WRA #29: Pro Wrestler ‘Lightning’ Mike Quackenbush on Wrestling Creators [Podcast]
This week on ComicsAlliance's War Rocket Ajax podcast, "Lightning" Mike Quackenbush joins us to talk about the influence of comic books on his career as a pro wrestler, what it was like to square off against the super-hero that inspired him, and even the creators he's been wanting to get in the ring since he was a kid. It's a fun one, and you can listen to the entire show right here at ComicsAlliance!War Rocket Ajax v.2, #29: I'll Wrestle You, Al Milgrom with "Lightning" Mike Quackenbush
(WARNING: Contains NSFW language)
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This week on War Rocket Ajax, Chris is back from his trip to the circus and if you thought he loved cartoons, wait 'til you see how he reacts to the Greatest Show on Earth. Meanwhile, in our continuing series of reviews of video games from two years ago that we're just now getting around to playing, Matt's been having a decidedly more adult time with Bayonetta. Then, in this week's Listener Mail segment, Chris and Matt finally fess up to their Juggalo backgrounds.
When Quackenbush joins the show, he's quick to jump right into his history as a comics reader, with the story of how he got into comics:
My grandparents went to a recycling plant near where they lived at the time. I'm sure you're familiar with this old-school process: When comics went to the newsstand and they didn't sell, the retailers could send the covers back to get a certain percentage refund for the books that they had kept in inventory on their shelf, or something to that effect. I might not have that exactly right.
So what would happen is that a bunch of comics with the covers ripped off would then end up at the local recycling plant, bound with twine and sold by the pound. So on the right day, we could just drive by and buy comic books by the pound. Now granted, they didn't have their covers, which was a little deflating, but when I was just starting out, I would get just huge blocks. Every DC book that had been on the racks that month was just waiting for me to come and collect them.
That's how I got in. I had issues of all the DC books, Action and Superman, Batman, Detective, Justice League. But then, I was really fortunate when I was in grade school that I happened to be at a friend of mine's house whose brother was about to depart for college, and his mother was in the process -- I'm sure you share in my horror -- she was about to throw out his comic book collection. "Oh, he's about to get out of the house, let's get rid of these stinky old things!"
I don't know about you, but there's an undeniable nostalgia to the faint scent of a yellowed comic book page.
True to form, Quack is also quick to issue a challenge based on his childhood disappointment in Marvel colorist Mike Rockwitz's work on one of his favorite characters, Black Panther:
I'm really getting off on my Black Panther fanboy tangent here, but right when they started publishing Marvel Comics Presents biweekly, there was, and I have all the reverence in the world for Gene Colan, don't get me wrong, but they published like... it was enormous. Do you know which one I'm talking about? The anthology where it would have like four. The main story was always Wolverine, or Cable, whoever was the flavor-of-the-month mutant was always the lead story, and then it would be like "here are the losers that can't support their own book! Eight installments of Man-Thing!" No one cares what Man-Thing is up to!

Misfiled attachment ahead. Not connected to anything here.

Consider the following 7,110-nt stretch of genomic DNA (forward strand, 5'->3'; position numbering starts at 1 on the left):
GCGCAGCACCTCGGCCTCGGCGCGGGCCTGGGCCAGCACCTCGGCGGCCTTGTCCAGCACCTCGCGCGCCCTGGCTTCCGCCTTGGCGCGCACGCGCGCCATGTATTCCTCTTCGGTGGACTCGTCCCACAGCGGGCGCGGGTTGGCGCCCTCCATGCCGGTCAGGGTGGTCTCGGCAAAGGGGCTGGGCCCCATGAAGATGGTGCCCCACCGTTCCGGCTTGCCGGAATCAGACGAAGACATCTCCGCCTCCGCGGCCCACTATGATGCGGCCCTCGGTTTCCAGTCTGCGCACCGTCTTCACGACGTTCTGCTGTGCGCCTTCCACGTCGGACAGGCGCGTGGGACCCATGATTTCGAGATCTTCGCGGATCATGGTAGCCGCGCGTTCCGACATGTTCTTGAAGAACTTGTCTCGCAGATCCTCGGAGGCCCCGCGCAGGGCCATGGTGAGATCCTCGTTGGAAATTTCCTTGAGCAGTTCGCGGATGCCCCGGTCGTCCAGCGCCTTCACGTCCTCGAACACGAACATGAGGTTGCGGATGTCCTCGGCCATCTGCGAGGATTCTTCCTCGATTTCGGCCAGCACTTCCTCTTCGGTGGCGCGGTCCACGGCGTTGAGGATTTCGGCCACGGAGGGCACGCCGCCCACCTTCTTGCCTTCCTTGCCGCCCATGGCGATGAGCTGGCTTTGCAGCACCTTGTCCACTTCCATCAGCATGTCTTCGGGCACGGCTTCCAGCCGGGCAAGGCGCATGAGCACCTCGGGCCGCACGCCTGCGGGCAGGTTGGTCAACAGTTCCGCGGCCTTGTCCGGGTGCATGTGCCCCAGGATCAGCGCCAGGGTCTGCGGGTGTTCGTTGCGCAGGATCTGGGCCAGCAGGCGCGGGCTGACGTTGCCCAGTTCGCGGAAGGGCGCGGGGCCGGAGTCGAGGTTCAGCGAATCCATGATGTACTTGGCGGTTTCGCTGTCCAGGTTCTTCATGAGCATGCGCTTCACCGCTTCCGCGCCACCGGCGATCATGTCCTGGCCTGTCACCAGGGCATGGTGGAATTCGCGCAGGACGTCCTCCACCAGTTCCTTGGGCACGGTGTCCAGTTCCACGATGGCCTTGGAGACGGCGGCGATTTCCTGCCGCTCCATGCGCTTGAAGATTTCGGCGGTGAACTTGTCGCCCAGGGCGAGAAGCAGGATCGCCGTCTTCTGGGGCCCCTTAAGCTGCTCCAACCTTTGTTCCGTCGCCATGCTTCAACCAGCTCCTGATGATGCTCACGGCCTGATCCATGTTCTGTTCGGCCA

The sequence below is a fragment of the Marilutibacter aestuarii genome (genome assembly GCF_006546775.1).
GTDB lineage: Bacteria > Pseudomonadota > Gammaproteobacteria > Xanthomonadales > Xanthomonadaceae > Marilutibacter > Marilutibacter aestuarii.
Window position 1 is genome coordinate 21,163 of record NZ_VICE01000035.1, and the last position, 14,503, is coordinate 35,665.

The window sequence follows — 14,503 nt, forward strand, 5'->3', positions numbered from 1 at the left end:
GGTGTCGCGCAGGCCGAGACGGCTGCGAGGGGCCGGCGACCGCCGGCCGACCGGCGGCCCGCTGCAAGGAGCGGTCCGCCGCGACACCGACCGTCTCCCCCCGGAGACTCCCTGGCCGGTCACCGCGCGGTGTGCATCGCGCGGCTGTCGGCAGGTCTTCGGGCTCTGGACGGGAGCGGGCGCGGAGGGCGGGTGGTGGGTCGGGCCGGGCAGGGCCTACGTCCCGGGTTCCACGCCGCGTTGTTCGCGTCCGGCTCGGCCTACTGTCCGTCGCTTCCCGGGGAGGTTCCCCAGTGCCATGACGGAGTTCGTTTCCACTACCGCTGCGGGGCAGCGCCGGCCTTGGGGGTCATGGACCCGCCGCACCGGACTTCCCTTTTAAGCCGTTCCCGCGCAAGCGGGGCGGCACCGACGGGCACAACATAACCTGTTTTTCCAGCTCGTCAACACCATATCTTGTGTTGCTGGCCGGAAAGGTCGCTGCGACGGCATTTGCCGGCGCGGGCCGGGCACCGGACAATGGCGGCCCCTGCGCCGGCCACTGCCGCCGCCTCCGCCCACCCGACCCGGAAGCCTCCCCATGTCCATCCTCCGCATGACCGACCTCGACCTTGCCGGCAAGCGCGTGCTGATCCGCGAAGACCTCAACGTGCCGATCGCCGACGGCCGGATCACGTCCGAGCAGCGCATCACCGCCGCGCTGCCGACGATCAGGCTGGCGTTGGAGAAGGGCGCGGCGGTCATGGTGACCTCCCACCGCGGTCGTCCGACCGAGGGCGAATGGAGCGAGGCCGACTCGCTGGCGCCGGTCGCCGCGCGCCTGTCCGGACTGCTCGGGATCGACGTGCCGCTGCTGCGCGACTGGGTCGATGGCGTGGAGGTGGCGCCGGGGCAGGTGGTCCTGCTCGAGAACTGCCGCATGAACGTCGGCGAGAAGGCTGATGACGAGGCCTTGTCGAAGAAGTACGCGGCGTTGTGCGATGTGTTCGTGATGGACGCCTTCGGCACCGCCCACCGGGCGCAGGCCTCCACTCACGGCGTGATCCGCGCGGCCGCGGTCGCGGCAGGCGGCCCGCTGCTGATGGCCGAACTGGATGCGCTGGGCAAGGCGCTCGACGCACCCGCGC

It was like a 25-part Gene Colan Black Panther thing that ran through, and it was so bad. The colors were -- whoever the colorist was, we should find him. I'll wrestle him. Find out who colored the Gene Colan 25-part Black Panther that ran through Marvel Comics Presents. That colorist, I don't know what's wrong with your palette, buddy, but I will find you and I will wrestle you and I will beat you for ruining that, because it was a quarter more than everything else.
Plus, find out what it was like for him to step in the ring with his idol (and real-life manga super-hero) Jushin "Thunder" Liger!
If you're not familiar with the truly awful Legends of the Super-Heroes specials, get ready for pain.
Some photos from Mike's match against Jushin Thunder Liger, currently framed by Jacob and Edward from Twilight for some reason.
For the record, the crew of War Rocket Ajax likes Al Milgrom a lot.
Chris's Rec: Rumble in the Bronx, which he wrote about here.
Justice League #5: "This comic is so bad that I don't know if I ever liked the Justice League. In fact, I don't even know if I like Darkseid anymore." "You know how we've talked before about how everybody in this book is an a**hole? In this issue, there's less being an a**hole and more just being really stupid." "Things happen in this comic, but nothing means anything."
The Adventures of Dr. McNinja: "The current story arc in Dr. McNinja is fantastic. Christopher Hastings has introduced a new character. Since Dr. McNinja is dead, he has introduced his replacement: Dr. McLuchador."
Secret Avengers #21.1: "Instead of finding the U.S. Senator they were trying to find, they find a Life Model Decoy who says, as he's exploding in front of them, 'when you see your Yankee Doodle diety in his chicken-fried heaven, tell him you died molesting the world!' I love Rick Remender, you guys."
Don't forget to let us know which classic episodes from Volume 1 you'd like to see in our brand new iTunes feed!